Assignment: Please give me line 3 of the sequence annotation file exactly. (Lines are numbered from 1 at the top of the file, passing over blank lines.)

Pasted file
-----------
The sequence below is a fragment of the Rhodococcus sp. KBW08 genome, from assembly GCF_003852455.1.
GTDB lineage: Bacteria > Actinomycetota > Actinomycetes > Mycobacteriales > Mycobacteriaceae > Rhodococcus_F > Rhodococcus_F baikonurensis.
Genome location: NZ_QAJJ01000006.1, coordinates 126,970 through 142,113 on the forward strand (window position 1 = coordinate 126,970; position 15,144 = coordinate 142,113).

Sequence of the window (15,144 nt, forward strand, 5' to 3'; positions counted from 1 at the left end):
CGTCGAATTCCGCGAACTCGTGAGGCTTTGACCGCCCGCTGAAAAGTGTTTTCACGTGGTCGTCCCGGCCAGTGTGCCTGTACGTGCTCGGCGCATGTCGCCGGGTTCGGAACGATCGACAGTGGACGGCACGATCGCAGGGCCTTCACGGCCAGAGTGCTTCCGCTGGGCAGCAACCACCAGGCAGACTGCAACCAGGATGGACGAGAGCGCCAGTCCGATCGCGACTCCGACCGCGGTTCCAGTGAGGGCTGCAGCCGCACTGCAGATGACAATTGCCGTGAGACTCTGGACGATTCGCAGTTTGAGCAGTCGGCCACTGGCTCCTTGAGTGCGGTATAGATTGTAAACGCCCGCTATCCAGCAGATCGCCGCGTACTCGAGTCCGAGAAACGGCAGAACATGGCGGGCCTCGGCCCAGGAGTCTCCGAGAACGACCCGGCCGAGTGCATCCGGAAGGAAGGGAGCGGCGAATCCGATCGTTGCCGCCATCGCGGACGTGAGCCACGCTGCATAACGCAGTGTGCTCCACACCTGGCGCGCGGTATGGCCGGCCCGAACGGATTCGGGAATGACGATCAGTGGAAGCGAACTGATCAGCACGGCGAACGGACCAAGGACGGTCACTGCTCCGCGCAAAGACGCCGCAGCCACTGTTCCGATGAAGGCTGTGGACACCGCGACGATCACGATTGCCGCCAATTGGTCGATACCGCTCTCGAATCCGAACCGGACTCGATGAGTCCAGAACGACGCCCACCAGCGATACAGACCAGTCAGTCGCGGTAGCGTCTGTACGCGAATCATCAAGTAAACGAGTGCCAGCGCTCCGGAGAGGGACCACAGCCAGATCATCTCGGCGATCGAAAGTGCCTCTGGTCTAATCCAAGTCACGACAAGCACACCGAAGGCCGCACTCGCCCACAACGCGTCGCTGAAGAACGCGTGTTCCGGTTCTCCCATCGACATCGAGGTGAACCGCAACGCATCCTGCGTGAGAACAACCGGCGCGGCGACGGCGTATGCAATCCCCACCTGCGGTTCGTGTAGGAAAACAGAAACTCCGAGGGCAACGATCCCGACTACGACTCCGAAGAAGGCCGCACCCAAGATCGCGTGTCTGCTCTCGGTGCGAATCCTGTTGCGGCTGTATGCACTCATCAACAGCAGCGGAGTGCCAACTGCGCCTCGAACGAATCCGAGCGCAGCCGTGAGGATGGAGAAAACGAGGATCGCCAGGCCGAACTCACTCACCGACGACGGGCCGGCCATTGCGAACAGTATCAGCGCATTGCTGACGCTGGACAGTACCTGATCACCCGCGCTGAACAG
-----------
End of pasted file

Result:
Genome location: NZ_QAJJ01000006.1, coordinates 126,970 through 142,113 on the forward strand (window position 1 = coordinate 126,970; position 15,144 = coordinate 142,113).